NotesFAQContact Us
Search Tips
ERIC Number: ED520459
Record Type: Non-Journal
Publication Date: 2010
Pages: 385
Abstractor: As Provided
Reference Count: 0
ISBN: ISBN-978-1-1242-5486-9
Possibilities for Engagement: Exploring the Participation of Students Labeled as Learning Disabled in Classroom Discourses
Wong, Jean Yi Chin
ProQuest LLC, Ed.D. Dissertation, Teachers College, Columbia University
This study examines the participation of culturally and linguistically diverse (CLD) students with labels of Learning Disability (LD) in their English, Math, and Social Studies classes. The conceptualization of LD as a biological pathology in the dominant special education discourse has contributed to normative perceptions and reductionistic curriculum and pedagogy. To disrupt the notion that LD is an individual characteristic, the unit of analysis for this inquiry is the classroom discourse, focusing on the contextual factors that contribute to students' learning. The study draws on the theoretical framework of Disability Studies in Education to understand students' positionings in various classroom conditions. The ethnographic inquiry utilizes a critical, interpretivist framework to explore the discourses produced in the classrooms. The study was conducted at a low-income, public school with a class of 8th graders in their collaborative team teaching (CTT) classes, English, Math, and Social Studies. Ethnographic tools of inquiry, such as observations, interviews with teachers and students, and documents of students and teachers' work were collected to understand the contexts of engagement and disengagement. The findings reveal that students' academic performances vary widely in different participatory structures. Such examples counter the dominant conceptualization of LD as a static, innate attribute, and instead, illustrate the mutually constitutive relations between instructional contexts and students' enactment of their "disabilities." In exploring the CTT partnerships, the general education teachers' appropriation of the dominant special education both enriched and limited their responsiveness to disabled students. Examination of teachers' perceptions of students' backgrounds indicate that while the teachers, in general, acknowledge the rich experiences of students' cultural, linguistic, and social class backgrounds, they hold less nuanced interpretations of students' abilities, drawing upon normative and hierarchical conceptualizations. [The dissertation citations contained here are published with the permission of ProQuest LLC. Further reproduction is prohibited without permission. Copies of dissertations may be obtained by Telephone (800) 1-800-521-0600. Web page:]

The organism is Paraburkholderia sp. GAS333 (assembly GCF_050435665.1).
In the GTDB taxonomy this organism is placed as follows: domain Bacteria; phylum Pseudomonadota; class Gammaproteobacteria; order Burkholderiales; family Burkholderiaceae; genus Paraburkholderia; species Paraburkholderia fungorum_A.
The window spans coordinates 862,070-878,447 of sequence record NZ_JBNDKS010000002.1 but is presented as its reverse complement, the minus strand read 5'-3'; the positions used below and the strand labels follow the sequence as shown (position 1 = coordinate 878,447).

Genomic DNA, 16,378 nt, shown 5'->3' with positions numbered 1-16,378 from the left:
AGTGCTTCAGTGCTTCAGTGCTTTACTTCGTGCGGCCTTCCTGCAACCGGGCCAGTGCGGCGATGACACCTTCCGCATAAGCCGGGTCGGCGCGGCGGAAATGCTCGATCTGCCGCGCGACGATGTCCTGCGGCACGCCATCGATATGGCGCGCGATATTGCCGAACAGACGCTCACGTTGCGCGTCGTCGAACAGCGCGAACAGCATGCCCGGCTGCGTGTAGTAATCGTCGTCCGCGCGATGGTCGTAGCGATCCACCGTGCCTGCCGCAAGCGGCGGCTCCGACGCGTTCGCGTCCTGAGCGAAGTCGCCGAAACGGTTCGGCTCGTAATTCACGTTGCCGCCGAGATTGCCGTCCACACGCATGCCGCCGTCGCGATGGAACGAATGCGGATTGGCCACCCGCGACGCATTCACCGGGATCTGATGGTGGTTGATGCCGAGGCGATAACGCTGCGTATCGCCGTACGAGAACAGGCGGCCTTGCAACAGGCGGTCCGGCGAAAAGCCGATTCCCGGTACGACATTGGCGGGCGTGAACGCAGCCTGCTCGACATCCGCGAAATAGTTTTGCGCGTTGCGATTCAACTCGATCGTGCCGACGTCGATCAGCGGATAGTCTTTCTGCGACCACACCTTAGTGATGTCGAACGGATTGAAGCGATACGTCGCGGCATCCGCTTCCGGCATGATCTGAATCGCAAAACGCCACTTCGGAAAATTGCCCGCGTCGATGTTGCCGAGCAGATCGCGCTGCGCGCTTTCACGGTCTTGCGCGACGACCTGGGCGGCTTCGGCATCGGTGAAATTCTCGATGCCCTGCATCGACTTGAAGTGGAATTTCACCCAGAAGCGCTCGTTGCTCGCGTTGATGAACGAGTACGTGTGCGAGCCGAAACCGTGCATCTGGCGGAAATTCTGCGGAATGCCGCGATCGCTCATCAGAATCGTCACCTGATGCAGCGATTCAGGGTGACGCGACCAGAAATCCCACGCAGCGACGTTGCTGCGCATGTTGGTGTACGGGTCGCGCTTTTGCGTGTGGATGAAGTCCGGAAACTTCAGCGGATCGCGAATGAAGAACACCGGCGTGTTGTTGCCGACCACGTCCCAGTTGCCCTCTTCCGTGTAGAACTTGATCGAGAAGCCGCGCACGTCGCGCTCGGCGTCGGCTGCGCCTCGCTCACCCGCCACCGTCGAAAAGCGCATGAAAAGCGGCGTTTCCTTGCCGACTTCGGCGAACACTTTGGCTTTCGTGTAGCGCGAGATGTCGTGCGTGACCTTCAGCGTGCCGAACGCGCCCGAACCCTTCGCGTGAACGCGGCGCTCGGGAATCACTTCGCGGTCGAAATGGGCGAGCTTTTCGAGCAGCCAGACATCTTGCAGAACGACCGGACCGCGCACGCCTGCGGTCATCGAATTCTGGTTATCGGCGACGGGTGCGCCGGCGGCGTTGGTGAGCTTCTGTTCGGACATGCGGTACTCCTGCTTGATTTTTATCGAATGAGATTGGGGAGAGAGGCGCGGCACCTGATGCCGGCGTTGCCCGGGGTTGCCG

ProQuest LLC. 789 East Eisenhower Parkway, P.O. Box 1346, Ann Arbor, MI 48106. Tel: 800-521-0600; Web site:
Publication Type: Dissertations/Theses - Doctoral Dissertations
Education Level: Elementary Education; Grade 8; Junior High Schools; Middle Schools
Audience: N/A
Language: English
Sponsor: N/A
Authoring Institution: N/A